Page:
By Robert Lopez
Richard Spreckelmeier is 66 years old, but occasionally he'll sit on one of the bulls at his ranch, to get his heart pounding.
"Of course when you get to be my age, you almost swear you can't do this anymore," he said. "It's definitely a young man's sport."
With his two sons, Spreckelmeier runs a bull riding school twice a year at the Hang'n Tree ranch near Millville. The weekend-long classes teach riders how to balance themselves, how to put a rope on a bull and even a little horseback riding. By the end of the sessions, students mount two or three bulls.
"After that they're ready to call it quits for the day," Spreckelmeier said. "Unless you're really used to it right off the bat, you're pretty tired after two or three. It takes a lot out of you."
Bull riders claim the bulls suffer very little from the sport.
"They tie the rope to the back end. It doesn't hurt them," rider Brian Seebock of Vandalia, Ohio, says. "It's like getting on a horse and tying a rope around its belly. It's just something that isn't there and they're trying to get it off. That's what makes them kick."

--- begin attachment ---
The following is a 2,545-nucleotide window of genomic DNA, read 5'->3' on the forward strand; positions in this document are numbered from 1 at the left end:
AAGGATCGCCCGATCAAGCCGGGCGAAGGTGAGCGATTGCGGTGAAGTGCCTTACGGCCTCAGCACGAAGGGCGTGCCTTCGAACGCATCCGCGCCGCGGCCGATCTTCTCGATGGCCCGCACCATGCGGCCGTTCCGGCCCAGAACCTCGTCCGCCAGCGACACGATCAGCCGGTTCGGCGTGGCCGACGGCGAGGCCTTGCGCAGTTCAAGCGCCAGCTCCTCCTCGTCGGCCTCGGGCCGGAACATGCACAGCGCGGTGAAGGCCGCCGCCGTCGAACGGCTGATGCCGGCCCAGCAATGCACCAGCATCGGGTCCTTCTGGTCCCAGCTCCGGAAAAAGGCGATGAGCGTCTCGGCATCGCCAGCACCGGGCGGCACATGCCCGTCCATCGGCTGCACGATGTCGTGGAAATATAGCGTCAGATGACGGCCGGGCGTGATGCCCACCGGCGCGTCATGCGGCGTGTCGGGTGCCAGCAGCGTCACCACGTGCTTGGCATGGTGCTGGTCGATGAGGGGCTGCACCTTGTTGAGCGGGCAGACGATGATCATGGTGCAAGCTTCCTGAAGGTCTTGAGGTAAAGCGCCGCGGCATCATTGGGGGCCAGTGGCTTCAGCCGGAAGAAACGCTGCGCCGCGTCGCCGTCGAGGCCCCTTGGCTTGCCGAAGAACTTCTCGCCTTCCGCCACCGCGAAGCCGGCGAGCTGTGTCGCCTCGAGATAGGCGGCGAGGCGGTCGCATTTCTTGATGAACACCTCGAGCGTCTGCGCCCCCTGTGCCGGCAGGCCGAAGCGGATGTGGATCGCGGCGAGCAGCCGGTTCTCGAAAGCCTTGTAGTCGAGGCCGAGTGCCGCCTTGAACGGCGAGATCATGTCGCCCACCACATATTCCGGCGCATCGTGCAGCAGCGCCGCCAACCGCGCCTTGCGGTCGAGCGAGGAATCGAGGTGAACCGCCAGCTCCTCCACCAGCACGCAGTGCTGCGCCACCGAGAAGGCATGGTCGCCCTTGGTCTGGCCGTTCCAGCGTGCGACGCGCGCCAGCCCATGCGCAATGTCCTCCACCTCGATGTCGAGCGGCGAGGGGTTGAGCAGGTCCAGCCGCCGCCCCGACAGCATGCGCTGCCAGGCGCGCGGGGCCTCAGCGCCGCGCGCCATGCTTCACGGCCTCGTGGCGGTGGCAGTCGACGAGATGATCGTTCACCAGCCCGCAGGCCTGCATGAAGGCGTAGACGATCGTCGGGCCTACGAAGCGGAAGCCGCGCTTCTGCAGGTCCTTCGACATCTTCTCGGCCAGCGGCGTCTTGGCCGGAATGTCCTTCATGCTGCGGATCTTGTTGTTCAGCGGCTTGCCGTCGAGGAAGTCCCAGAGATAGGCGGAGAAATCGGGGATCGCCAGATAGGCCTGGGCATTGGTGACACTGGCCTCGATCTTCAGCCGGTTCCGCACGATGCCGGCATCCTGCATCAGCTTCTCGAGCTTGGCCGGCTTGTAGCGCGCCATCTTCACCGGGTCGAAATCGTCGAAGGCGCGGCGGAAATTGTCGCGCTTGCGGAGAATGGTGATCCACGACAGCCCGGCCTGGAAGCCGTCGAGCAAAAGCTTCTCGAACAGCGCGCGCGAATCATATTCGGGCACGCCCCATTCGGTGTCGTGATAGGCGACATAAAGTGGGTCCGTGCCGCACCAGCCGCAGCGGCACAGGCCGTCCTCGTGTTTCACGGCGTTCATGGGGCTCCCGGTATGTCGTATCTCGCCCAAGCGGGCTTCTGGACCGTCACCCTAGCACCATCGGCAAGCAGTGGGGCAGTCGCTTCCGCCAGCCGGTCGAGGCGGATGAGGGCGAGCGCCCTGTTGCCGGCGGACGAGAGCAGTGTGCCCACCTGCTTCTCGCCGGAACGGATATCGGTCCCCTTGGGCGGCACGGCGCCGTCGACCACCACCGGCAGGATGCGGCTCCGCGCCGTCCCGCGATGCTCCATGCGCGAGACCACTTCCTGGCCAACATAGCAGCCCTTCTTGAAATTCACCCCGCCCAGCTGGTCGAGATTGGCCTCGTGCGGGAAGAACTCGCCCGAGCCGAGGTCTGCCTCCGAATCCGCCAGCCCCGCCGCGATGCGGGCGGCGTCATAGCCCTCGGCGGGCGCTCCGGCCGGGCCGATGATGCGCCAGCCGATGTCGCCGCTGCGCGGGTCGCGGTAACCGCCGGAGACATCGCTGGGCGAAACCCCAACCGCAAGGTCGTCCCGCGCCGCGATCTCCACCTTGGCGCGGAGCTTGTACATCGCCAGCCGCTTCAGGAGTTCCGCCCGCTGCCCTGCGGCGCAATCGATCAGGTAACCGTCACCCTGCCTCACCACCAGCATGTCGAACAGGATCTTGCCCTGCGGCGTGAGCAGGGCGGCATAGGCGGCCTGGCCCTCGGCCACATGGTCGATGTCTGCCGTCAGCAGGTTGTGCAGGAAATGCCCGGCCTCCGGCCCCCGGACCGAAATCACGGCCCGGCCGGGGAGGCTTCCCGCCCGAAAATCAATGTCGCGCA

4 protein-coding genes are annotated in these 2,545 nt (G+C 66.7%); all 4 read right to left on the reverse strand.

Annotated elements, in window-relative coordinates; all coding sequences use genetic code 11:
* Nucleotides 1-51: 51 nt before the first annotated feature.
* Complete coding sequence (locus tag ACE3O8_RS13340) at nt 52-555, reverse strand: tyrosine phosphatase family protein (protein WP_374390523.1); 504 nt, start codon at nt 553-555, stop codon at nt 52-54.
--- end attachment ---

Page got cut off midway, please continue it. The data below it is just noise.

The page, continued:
"It may sound funny but they (the bulls) are easily spoiled," Spreckelmeier said. "People think they're mean but they're not. You don't want a mean bull that can't behave itself and just wants to hurt the riders. The cowboys are our bread and butter."
The ranch hosts a jackpot rodeo every Friday night at 8 and afterward offers a few practice runs for $15. Spreckelmeier typically charges $250 for the school, but in order to give everyone a fair shot at riding some bulls, he limits class size to 12.
"One thing we do stress is that just because you take a school, it doesn't mean you're going to be good bull riders," he said. "It more or less just breaks the ice. From there you need to keep getting on and getting on and getting on. Some turn out to be really good bull riders and others can't stand all the bumps and grinds of hitting the ground so hard."
Hang'n Tree Bull Riding, (513) 756-9523.
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